“What resonates most with them is the social justice and having a sense of what we believe in,” says Debbie Feiner, whose two sons, ages 9 and 12, attend the Midtown school. The older one, she says, understands that “when you see some injustice, you need to take action. He can’t be a passive bystander, and he’ll connect that with his Judaism.”

Manhattan commuters clean Nazi graffiti off subway car with hand sanitizer

Commuters removing swastikas from a New York City subway on Feb. 4. Photo by Gregory Locke/Facebook

Commuters on a Manhattan subway train used hand sanitizer to clean away swastikas and other anti-Semitic graffiti drawn in permanent marker on the train’s maps, advertisements and windows.

The subway riders discovered the graffiti on Saturday night.

“The train was silent as everyone stared at each other, uncomfortable and unsure what to do,” one of the commuters, Gregory Locke, wrote in a post on Facebook. “One guy got up and said, ‘Hand sanitizer gets rid of Sharpie. We need alcohol.’ He found some tissues and got to work.”

Locke’s post continued: “I’ve never seen so many people simultaneously reach into their bags and pockets looking for tissues and Purel. Within about two minutes, all the Nazi symbolism was gone.”

“Nazi symbolism. On a public train. In New York City. In 2017,” he wrote.

At least one of the messages said” “Jews belong in the oven,” according to the New York Daily News.

Locke disputed one of his fellow travelers, who said while they were cleaning: “I guess this is Trump’s America.”

He responded in his post: “No sir, it’s not. Not tonight and not ever. Not as long as stubborn New Yorkers have anything to say about it.”

Obama airs settlement concerns, Netanyahu praises US friendship in their likely final meeting

President Barack Obama expressed concern about settlement activity and Prime Minister Benjamin Netanyahu called America Israel’s best friend as the two leaders sat down for what is likely their final meeting.

The U.S. and Israeli leaders met Wednesday afternoon in New York on the sidelines of the United Nations General Assembly.

“We are concerned about settlement activity,” Obama told reporters at the start of the meeting at a Manhattan hotel. “I want to hear from the prime minister about the situation in the West Bank and the latest violence.”

“We need to keep alive the possibility of a stable, secure Israel at peace with its neighbors, and a Palestinian homeland that meets the aspirations of their people,” he also said.

Obama opened his remarks by wishing a recovery to former Israeli President Shimon Peres, who suffered a stroke a week ago.

Netanyahu said that “Israel has no bigger friend than America and America has no bigger friend than Israel” and peace “is a goal that I and the people of Israel will never give up on.”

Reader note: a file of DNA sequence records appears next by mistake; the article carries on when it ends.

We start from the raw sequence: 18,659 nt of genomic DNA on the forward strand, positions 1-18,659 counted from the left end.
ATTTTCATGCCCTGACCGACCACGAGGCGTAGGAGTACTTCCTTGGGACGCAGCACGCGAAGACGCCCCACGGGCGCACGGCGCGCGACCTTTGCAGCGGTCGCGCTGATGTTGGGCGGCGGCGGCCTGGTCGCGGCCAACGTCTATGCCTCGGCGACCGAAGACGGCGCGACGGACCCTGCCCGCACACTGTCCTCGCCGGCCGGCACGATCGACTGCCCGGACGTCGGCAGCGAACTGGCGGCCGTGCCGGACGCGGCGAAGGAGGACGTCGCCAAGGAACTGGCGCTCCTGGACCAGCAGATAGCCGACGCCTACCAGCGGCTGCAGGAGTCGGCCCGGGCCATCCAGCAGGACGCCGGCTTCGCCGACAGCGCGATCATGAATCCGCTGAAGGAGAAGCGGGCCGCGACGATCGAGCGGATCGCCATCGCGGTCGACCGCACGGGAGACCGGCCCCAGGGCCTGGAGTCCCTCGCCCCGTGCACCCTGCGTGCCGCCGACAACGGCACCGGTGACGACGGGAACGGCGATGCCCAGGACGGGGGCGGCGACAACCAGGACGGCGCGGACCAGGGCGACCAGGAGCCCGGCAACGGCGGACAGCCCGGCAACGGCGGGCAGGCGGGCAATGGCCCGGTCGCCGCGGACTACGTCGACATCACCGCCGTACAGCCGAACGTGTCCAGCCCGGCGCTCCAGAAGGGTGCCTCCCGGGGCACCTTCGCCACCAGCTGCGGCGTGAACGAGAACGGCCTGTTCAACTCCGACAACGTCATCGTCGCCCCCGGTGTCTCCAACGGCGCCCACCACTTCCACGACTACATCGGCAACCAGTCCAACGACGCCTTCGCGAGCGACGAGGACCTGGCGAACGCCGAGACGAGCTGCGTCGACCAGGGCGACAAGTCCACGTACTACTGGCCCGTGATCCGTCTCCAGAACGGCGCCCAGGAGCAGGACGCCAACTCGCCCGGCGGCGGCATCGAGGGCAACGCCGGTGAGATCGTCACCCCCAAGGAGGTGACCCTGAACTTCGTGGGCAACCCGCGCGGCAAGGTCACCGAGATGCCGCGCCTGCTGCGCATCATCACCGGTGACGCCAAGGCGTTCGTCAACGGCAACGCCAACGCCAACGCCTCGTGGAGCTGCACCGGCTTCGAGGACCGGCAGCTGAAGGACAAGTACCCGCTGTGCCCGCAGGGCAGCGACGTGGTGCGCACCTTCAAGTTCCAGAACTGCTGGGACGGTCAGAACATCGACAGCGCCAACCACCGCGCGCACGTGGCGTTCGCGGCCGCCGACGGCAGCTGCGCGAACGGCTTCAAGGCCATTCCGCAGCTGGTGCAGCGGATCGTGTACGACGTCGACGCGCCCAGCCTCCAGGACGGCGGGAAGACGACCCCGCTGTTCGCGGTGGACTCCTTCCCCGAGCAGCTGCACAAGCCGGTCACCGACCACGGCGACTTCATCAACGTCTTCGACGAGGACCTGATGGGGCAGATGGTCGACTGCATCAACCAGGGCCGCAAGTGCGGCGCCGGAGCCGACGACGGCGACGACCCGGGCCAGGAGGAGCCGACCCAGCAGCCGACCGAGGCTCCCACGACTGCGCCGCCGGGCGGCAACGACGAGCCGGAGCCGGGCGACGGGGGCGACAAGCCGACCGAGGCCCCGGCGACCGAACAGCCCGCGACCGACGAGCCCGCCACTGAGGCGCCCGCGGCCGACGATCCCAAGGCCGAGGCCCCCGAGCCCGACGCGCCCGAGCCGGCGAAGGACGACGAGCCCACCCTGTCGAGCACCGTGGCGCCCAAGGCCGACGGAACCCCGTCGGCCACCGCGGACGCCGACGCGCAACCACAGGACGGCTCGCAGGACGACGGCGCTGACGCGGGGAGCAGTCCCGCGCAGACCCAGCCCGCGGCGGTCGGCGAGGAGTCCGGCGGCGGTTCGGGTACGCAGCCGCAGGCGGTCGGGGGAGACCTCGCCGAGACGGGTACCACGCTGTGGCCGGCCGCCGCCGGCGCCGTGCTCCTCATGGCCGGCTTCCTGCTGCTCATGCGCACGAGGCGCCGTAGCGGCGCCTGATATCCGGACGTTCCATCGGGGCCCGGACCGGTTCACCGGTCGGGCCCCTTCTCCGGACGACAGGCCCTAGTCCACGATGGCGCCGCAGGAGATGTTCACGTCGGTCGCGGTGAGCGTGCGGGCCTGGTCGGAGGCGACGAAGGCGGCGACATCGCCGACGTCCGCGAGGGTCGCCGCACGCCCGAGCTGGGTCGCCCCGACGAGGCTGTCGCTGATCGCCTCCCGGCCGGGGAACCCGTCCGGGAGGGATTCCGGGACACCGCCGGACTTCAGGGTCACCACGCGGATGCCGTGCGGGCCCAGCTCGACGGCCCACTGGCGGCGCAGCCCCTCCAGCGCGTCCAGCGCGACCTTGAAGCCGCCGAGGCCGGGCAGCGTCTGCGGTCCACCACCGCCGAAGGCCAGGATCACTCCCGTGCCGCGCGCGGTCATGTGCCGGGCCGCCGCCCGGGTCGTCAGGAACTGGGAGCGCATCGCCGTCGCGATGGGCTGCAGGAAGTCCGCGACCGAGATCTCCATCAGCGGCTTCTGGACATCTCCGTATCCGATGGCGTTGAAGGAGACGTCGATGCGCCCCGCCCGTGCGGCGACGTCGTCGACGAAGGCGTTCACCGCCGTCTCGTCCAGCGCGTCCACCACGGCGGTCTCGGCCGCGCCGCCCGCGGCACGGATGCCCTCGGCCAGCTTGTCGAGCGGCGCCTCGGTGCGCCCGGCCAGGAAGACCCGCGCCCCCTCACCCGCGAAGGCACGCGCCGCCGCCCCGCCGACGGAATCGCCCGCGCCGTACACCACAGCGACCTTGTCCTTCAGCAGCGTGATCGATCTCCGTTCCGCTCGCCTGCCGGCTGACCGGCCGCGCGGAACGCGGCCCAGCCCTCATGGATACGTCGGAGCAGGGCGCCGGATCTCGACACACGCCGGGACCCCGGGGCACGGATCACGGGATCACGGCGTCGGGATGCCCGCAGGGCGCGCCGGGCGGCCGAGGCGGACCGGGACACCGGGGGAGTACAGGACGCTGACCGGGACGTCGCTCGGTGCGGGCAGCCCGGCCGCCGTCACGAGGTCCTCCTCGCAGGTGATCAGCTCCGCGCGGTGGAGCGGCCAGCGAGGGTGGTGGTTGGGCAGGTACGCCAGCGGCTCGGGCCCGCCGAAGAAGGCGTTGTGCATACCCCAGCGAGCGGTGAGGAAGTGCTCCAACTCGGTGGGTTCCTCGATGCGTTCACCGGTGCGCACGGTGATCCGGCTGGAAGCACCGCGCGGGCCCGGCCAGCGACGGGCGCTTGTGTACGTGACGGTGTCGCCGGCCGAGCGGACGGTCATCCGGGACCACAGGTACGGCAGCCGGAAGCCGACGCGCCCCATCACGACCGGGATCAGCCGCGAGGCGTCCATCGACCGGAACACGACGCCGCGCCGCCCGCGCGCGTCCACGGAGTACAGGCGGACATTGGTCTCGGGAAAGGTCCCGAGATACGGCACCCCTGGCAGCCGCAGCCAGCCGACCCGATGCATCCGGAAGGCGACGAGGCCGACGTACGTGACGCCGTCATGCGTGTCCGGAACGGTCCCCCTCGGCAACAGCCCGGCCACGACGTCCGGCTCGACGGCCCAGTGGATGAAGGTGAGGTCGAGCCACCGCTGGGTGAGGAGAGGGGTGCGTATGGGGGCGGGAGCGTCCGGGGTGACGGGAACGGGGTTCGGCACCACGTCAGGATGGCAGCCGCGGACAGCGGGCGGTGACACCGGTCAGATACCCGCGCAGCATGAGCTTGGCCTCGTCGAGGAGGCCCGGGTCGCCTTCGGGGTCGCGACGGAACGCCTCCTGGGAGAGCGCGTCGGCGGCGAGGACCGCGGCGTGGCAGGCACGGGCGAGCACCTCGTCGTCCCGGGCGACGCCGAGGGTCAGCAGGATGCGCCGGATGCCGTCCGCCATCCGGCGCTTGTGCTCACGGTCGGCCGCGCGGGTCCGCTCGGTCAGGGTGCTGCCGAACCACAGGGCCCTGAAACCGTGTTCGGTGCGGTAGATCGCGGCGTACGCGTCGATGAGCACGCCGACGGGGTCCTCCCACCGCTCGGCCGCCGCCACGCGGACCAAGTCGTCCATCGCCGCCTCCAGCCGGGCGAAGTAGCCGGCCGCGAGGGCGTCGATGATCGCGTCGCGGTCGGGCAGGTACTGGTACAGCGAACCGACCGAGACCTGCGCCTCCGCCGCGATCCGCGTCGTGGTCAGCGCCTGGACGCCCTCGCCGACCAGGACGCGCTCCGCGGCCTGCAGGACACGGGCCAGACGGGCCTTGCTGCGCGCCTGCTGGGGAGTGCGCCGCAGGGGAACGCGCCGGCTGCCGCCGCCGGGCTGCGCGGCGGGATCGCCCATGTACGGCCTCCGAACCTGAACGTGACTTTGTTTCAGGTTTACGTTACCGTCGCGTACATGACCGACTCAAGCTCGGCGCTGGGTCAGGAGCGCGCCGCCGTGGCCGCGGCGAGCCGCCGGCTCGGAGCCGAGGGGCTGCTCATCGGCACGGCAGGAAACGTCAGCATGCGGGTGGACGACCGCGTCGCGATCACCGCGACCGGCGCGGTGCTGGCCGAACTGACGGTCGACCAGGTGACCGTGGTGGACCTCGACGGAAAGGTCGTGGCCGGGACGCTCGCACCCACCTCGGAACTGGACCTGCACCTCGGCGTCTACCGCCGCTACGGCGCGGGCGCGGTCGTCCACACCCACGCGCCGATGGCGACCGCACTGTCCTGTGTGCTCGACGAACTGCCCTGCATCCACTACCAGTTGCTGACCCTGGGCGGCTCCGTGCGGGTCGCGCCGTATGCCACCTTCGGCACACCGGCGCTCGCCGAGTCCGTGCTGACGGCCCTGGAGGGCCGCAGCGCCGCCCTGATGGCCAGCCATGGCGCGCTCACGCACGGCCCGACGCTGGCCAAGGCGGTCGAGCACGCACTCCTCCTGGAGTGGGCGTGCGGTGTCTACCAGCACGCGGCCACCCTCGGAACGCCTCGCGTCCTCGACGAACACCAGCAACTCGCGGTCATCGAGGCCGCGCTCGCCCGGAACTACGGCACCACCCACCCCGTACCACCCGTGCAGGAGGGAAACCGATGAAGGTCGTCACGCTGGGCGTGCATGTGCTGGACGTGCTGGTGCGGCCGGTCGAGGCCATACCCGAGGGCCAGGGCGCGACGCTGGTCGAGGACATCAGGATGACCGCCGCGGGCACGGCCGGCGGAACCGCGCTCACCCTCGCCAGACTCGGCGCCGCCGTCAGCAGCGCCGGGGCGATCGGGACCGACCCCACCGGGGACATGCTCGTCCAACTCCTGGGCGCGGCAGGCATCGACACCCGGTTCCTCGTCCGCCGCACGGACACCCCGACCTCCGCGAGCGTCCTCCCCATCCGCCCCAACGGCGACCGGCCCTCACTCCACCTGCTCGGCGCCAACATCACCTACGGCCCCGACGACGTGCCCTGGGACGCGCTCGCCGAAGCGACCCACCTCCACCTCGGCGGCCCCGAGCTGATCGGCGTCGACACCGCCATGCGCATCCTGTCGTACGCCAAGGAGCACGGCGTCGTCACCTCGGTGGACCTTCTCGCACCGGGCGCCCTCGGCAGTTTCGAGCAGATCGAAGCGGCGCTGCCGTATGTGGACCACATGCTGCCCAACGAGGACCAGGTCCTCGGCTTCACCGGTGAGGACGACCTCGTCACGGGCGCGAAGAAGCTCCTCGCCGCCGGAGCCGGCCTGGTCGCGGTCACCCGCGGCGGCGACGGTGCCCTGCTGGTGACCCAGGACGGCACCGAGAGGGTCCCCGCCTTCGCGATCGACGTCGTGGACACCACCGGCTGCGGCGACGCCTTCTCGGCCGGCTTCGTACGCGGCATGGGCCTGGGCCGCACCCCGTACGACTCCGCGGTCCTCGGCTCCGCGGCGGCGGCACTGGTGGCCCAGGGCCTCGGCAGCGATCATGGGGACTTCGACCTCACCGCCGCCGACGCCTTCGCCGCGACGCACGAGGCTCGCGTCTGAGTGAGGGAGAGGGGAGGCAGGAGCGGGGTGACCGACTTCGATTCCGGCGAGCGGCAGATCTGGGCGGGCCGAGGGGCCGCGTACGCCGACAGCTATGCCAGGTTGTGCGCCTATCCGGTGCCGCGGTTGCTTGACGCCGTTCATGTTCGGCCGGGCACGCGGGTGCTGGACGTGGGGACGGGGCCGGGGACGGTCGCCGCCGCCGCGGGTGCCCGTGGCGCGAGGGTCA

He thanked Obama for the recently signed 10-year, $38 million military aid agreement, which Netanyahu said “ensures that Israel can defend itself against any threat.”

Netanyahu told Obama that he always will be a welcome guest in Israel, calling him by his first name and inviting him to his private residence in Caesarea, where he said the president could improve his already terrific golf game.

“I will visit Israel often after I am president because it is a beautiful country,” Obama replied, and told Netanyahu to set up a tee time. Obama leaves office in January.

The leaders were scheduled to discuss the recent wave of violence in Israel, the advancement of a two-state solution to the Israeli-Palestinian conflict and the continued implementation of the Joint Comprehensive Plan of Action on Iran and other regional security issues, the White House said earlier this week when it announced the meeting.

Obama mentioned Israel just once during his address to the General Assembly on Tuesday, urging the Palestinians to end incitement and Israel to halt settlement building.

Netanyahu will address the General Assembly on Thursday.

New York bombing suspect Rahami captured in New Jersey

An Afghanistan-born American sought in connection with a bombing that wounded more than two dozen people in New York City and could be linked to other bombs found in New York and New Jersey was taken into custody on Monday after a shootout, a New Jersey mayor said.

Ahmad Khan Rahami of Elizabeth, New Jersey, was taken into custody after firing at police officer in Linden, New Jersey, about 20 miles outside New York, Elizabeth Mayor Chris Bollwage said.

Investigators believe more people were involved in the New York and New Jersey bombing plots, two U.S. officials told Reuters.

The New York Police Department had released a photo of Rahami, 28, and said they wanted to question him about a Saturday night explosion that wounded 29 people in Manhattan's Chelsea neighborhood and for a blast earlier that day in Seaside Park, New Jersey, authorities said.